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Transition to Flames of War: Pt1 – Gameplay

3 Minute Read
Jul 4 2014
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Learning to play Flames of War can seem daunting – but here are the basics to get you going!

Hi all, one thing which really stuck with me the other day was a gaming friend saying to me ‘I appreciate that you guys like that game but it just seems hard to get into’ we had a chat about a few things and the difficulties came into three major areas. Gameplay, 15mm models and historicals.

Now a bit about myself – I was a long time games workshop player, since the mid 90’s when I got my first box of tactical marines, and whilst I’ve painted a tried to play other systems, Fow was the one that hooked me. But like my friend I struggled initially with some of the aspects, so I thought I’d try and answer some questions for others thinking about trying it out.

Gameplay

 Even before you start playing you realise it’s not just one game, it’s three games almost ( or 5) you have all the separate time periods, early war, mid war, late war – and now ‘vietnam’ and ‘fate of a nation’ – and whilst there is some overlap in some models, there are a lot which are unique to each, you’re not really going to get a Jagdtiger fighting a Vickers 5-ton!
The first that hit me with FoW was that whether you were a conscript or a veteran you all shot the same – a marked departure from a better BS means you hit easier. Your skill reflected how hard you were to hit, and it makes sense. Everyone knows how to point and fire a rifle, but moving across a field making the use of dips in the ground, camoflage etc – that takes a lot of skill.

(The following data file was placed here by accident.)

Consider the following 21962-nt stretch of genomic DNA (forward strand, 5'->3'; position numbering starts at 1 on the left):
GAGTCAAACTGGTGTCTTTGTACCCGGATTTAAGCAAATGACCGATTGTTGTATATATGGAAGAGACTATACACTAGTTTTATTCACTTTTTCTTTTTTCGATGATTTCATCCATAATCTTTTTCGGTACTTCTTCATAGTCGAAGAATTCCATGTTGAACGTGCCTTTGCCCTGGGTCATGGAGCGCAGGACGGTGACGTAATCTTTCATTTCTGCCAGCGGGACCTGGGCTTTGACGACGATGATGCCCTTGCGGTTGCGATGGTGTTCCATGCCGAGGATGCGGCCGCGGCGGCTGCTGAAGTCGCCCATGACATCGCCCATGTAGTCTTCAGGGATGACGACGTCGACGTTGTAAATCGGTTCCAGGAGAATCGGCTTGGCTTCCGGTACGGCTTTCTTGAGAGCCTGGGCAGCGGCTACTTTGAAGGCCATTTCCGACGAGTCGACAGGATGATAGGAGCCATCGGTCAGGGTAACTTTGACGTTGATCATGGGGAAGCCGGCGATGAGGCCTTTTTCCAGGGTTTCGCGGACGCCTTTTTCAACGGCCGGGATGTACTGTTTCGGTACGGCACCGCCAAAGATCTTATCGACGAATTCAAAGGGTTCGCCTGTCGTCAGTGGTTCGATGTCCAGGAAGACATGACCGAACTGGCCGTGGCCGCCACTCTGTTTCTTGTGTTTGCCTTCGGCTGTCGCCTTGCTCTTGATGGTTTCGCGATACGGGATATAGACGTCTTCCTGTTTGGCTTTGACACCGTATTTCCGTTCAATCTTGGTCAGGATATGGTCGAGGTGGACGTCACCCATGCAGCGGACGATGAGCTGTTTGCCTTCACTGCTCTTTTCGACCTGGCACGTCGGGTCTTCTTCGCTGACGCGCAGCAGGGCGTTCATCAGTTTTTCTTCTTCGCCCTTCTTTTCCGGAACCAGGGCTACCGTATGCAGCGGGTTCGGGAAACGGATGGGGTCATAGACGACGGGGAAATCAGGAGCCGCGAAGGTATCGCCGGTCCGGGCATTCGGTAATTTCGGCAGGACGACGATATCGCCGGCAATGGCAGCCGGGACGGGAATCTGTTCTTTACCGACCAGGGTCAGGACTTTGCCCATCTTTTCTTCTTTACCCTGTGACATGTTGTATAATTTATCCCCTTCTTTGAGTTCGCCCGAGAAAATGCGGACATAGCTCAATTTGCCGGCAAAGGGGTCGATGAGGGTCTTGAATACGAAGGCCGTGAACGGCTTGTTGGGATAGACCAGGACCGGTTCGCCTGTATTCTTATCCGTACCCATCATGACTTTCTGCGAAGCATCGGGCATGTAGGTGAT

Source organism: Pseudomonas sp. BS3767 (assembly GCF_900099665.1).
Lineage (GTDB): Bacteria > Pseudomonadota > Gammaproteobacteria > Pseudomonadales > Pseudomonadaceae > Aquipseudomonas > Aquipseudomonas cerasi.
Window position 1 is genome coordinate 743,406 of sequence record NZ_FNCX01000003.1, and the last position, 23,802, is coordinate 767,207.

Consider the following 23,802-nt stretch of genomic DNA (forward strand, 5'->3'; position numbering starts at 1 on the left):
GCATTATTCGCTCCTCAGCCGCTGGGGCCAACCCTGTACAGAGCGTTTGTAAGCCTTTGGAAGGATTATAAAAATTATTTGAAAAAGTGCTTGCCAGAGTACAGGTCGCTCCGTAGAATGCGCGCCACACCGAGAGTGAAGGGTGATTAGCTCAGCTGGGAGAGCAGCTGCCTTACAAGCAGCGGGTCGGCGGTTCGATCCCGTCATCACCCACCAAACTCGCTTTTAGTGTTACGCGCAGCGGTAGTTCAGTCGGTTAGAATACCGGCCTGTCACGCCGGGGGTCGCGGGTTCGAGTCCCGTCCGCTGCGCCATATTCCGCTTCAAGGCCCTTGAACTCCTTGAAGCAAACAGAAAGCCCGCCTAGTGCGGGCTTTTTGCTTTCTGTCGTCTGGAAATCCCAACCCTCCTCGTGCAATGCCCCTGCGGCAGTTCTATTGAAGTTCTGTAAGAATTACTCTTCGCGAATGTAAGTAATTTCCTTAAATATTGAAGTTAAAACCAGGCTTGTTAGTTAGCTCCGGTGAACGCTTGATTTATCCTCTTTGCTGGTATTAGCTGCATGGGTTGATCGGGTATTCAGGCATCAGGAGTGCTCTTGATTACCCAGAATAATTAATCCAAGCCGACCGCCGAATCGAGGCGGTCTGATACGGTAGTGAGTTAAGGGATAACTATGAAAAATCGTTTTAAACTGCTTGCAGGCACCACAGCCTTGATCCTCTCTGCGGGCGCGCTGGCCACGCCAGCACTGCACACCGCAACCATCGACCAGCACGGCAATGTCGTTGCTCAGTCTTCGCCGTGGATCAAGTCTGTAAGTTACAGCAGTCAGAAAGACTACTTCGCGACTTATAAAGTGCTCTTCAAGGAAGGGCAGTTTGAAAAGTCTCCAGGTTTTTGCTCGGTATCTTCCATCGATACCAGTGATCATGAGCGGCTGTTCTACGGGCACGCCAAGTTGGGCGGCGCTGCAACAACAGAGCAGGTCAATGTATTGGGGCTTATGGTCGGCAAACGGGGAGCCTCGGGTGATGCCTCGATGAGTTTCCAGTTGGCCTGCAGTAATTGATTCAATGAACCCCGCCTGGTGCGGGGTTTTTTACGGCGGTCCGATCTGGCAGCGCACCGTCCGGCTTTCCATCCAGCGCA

With that mechanic down the ideas around movement, saves, etc made sense, but other things took longer.
Artillery and smoke were the first that confused me – artillery basically boils down to ‘ranging in on the enemy on their skill’ and then ‘hitting the enemy on your skill’ seems simple enough, but add in modifiers etc and it took time to understand – then with the modifiers you then add in smoke – which only has their skill matter when ranging in, and then affects other shouting after – well it got complicated. But then it got easy, it made sense. You smoked enemy units so you could advance, yes they could move out to hit you, but that reduces their Rate of fire (well not for MG’s) and artillery, against dug in infantry you won’t kill many – that doesn’t matter – it’s there to pin them down.
Because in some ways the key mechanic in FoW is combat – infantry have no saves, and tanks get hit on their light top armour – it’s a brutal phase of the game. You may only have one or two all game but they really can determine everything, and things like smoke and pinning really help you get to that point.
Speaking of which pinning and bails another pair of mechanics designed to stop as strong reactions by opposing units, again you wonder why it exists, this realm between destroyed and alive, but it all makes sense – it’s to show disintegration of the opponents force.
The final mechanic which requires understanding is reconnaissance, 40K has it’s infiltrate and scout, but they didn’t do much else (at least not in 5th when I stopped playing) in FoW it’s not just the extra move, it’s pushing back ambushes, it’s making ‘gone to ground’ units easier to hit. There is a whole way to deploy and use them which is intrinsic to the game, and adds to the depth.
This is obviously not an exhaustive list of rules, but as mentioned these were some of the key concepts I struggled with when starting, but once you try playing in game it all makes sense, and would encourage you all to give it a go. Next time I’ll be discussing the change from ‘fantasy’ to ‘historical’ gaming

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